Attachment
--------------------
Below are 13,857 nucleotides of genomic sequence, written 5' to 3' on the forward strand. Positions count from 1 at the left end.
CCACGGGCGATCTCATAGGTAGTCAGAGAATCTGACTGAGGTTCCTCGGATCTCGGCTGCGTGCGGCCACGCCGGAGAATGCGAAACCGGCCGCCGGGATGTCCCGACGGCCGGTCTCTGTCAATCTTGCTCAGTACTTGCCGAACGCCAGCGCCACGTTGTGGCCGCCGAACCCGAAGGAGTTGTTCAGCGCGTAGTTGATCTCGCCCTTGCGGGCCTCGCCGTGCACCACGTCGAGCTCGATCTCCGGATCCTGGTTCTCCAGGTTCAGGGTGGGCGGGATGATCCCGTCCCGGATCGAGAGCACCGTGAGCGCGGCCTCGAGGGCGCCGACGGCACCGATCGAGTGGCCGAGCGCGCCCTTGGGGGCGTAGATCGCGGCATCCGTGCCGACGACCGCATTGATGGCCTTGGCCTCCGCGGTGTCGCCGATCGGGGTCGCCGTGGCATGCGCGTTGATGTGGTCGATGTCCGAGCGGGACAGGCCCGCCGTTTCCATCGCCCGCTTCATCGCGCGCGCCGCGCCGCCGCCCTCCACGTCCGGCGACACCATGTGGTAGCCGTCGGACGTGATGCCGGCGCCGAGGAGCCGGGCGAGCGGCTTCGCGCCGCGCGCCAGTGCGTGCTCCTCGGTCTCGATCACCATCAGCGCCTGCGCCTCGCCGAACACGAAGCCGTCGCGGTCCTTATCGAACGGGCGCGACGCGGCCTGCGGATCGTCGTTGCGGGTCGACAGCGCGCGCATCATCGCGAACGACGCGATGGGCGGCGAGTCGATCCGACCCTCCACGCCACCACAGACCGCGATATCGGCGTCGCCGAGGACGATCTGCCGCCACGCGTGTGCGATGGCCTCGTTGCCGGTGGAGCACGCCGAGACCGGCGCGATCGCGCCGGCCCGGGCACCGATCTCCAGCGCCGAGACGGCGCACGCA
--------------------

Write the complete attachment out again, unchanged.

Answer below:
Below are 13,857 nucleotides of genomic sequence, written 5' to 3' on the forward strand. Positions count from 1 at the left end.
CCACGGGCGATCTCATAGGTAGTCAGAGAATCTGACTGAGGTTCCTCGGATCTCGGCTGCGTGCGGCCACGCCGGAGAATGCGAAACCGGCCGCCGGGATGTCCCGACGGCCGGTCTCTGTCAATCTTGCTCAGTACTTGCCGAACGCCAGCGCCACGTTGTGGCCGCCGAACCCGAAGGAGTTGTTCAGCGCGTAGTTGATCTCGCCCTTGCGGGCCTCGCCGTGCACCACGTCGAGCTCGATCTCCGGATCCTGGTTCTCCAGGTTCAGGGTGGGCGGGATGATCCCGTCCCGGATCGAGAGCACCGTGAGCGCGGCCTCGAGGGCGCCGACGGCACCGATCGAGTGGCCGAGCGCGCCCTTGGGGGCGTAGATCGCGGCATCCGTGCCGACGACCGCATTGATGGCCTTGGCCTCCGCGGTGTCGCCGATCGGGGTCGCCGTGGCATGCGCGTTGATGTGGTCGATGTCCGAGCGGGACAGGCCCGCCGTTTCCATCGCCCGCTTCATCGCGCGCGCCGCGCCGCCGCCCTCCACGTCCGGCGACACCATGTGGTAGCCGTCGGACGTGATGCCGGCGCCGAGGAGCCGGGCGAGCGGCTTCGCGCCGCGCGCCAGTGCGTGCTCCTCGGTCTCGATCACCATCAGCGCCTGCGCCTCGCCGAACACGAAGCCGTCGCGGTCCTTATCGAACGGGCGCGACGCGGCCTGCGGATCGTCGTTGCGGGTCGACAGCGCGCGCATCATCGCGAACGACGCGATGGGCGGCGAGTCGATCCGACCCTCCACGCCACCACAGACCGCGATATCGGCGTCGCCGAGGACGATCTGCCGCCACGCGTGTGCGATGGCCTCGTTGCCGGTGGAGCACGCCGAGACCGGCGCGATCGCGCCGGCCCGGGCACCGATCTCCAGCGCCGAGACGGCGCACGCA